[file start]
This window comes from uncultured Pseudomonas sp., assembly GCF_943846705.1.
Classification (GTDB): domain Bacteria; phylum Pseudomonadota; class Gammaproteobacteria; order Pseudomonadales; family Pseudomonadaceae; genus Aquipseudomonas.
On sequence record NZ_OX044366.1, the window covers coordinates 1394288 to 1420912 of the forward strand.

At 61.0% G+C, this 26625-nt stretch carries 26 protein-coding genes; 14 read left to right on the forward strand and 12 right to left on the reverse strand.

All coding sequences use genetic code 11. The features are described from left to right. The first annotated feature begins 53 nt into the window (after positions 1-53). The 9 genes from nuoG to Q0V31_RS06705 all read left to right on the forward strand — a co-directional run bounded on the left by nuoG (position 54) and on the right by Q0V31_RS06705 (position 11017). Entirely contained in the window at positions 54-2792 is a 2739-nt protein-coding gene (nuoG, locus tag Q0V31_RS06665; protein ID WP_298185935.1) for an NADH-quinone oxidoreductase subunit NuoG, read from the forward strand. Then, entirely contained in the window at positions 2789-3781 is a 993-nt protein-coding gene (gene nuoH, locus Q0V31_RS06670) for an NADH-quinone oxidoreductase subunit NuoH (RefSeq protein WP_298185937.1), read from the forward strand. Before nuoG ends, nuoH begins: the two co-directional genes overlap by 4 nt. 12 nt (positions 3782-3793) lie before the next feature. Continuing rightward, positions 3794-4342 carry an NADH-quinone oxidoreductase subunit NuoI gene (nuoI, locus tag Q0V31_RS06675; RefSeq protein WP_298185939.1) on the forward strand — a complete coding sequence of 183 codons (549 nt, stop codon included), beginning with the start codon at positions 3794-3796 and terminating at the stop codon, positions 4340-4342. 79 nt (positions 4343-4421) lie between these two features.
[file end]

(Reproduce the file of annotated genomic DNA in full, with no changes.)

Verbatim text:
This window comes from uncultured Pseudomonas sp., assembly GCF_943846705.1.
Classification (GTDB): domain Bacteria; phylum Pseudomonadota; class Gammaproteobacteria; order Pseudomonadales; family Pseudomonadaceae; genus Aquipseudomonas.
On sequence record NZ_OX044366.1, the window covers coordinates 1394288 to 1420912 of the forward strand.

At 61.0% G+C, this 26625-nt stretch carries 26 protein-coding genes; 14 read left to right on the forward strand and 12 right to left on the reverse strand.

All coding sequences use genetic code 11. The features are described from left to right. The first annotated feature begins 53 nt into the window (after positions 1-53). The 9 genes from nuoG to Q0V31_RS06705 all read left to right on the forward strand — a co-directional run bounded on the left by nuoG (position 54) and on the right by Q0V31_RS06705 (position 11017). Entirely contained in the window at positions 54-2792 is a 2739-nt protein-coding gene (nuoG, locus tag Q0V31_RS06665; protein ID WP_298185935.1) for an NADH-quinone oxidoreductase subunit NuoG, read from the forward strand. Then, entirely contained in the window at positions 2789-3781 is a 993-nt protein-coding gene (gene nuoH, locus Q0V31_RS06670) for an NADH-quinone oxidoreductase subunit NuoH (RefSeq protein WP_298185937.1), read from the forward strand. Before nuoG ends, nuoH begins: the two co-directional genes overlap by 4 nt. 12 nt (positions 3782-3793) lie before the next feature. Continuing rightward, positions 3794-4342 carry an NADH-quinone oxidoreductase subunit NuoI gene (nuoI, locus tag Q0V31_RS06675; RefSeq protein WP_298185939.1) on the forward strand — a complete coding sequence of 183 codons (549 nt, stop codon included), beginning with the start codon at positions 3794-3796 and terminating at the stop codon, positions 4340-4342. 79 nt (positions 4343-4421) lie between these two features.